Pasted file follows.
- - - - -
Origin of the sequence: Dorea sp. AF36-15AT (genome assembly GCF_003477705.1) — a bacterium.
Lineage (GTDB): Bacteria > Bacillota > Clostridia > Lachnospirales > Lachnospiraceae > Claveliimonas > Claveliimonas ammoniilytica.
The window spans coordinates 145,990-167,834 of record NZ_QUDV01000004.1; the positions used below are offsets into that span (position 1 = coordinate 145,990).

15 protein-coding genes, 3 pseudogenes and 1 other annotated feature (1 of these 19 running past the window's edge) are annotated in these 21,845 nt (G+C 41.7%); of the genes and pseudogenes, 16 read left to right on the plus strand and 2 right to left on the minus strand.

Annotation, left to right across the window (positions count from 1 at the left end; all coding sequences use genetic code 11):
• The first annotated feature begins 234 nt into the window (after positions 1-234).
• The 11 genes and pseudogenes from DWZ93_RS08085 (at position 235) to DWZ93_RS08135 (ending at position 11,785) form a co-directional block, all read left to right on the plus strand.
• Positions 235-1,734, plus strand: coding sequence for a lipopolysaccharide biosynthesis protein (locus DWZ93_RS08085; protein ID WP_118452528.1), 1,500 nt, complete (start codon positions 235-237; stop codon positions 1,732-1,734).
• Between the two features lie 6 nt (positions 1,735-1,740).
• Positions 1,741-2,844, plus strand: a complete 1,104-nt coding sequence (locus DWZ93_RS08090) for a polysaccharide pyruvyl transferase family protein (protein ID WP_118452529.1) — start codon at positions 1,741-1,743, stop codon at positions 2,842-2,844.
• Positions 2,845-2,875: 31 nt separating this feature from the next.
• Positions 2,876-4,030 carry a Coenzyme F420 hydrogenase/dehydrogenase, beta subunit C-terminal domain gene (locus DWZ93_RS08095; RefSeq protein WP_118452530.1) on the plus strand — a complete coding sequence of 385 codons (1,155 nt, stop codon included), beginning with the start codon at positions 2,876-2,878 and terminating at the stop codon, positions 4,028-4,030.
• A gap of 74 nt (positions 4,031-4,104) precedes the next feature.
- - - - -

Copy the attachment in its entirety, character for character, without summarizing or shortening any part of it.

Origin of the sequence: Dorea sp. AF36-15AT (genome assembly GCF_003477705.1) — a bacterium.
Lineage (GTDB): Bacteria > Bacillota > Clostridia > Lachnospirales > Lachnospiraceae > Claveliimonas > Claveliimonas ammoniilytica.
The window spans coordinates 145,990-167,834 of record NZ_QUDV01000004.1; the positions used below are offsets into that span (position 1 = coordinate 145,990).

15 protein-coding genes, 3 pseudogenes and 1 other annotated feature (1 of these 19 running past the window's edge) are annotated in these 21,845 nt (G+C 41.7%); of the genes and pseudogenes, 16 read left to right on the plus strand and 2 right to left on the minus strand.

Annotation, left to right across the window (positions count from 1 at the left end; all coding sequences use genetic code 11):
• The first annotated feature begins 234 nt into the window (after positions 1-234).
• The 11 genes and pseudogenes from DWZ93_RS08085 (at position 235) to DWZ93_RS08135 (ending at position 11,785) form a co-directional block, all read left to right on the plus strand.
• Positions 235-1,734, plus strand: coding sequence for a lipopolysaccharide biosynthesis protein (locus DWZ93_RS08085; protein ID WP_118452528.1), 1,500 nt, complete (start codon positions 235-237; stop codon positions 1,732-1,734).
• Between the two features lie 6 nt (positions 1,735-1,740).
• Positions 1,741-2,844, plus strand: a complete 1,104-nt coding sequence (locus DWZ93_RS08090) for a polysaccharide pyruvyl transferase family protein (protein ID WP_118452529.1) — start codon at positions 1,741-1,743, stop codon at positions 2,842-2,844.
• Positions 2,845-2,875: 31 nt separating this feature from the next.
• Positions 2,876-4,030 carry a Coenzyme F420 hydrogenase/dehydrogenase, beta subunit C-terminal domain gene (locus DWZ93_RS08095; RefSeq protein WP_118452530.1) on the plus strand — a complete coding sequence of 385 codons (1,155 nt, stop codon included), beginning with the start codon at positions 2,876-2,878 and terminating at the stop codon, positions 4,028-4,030.
• A gap of 74 nt (positions 4,031-4,104) precedes the next feature.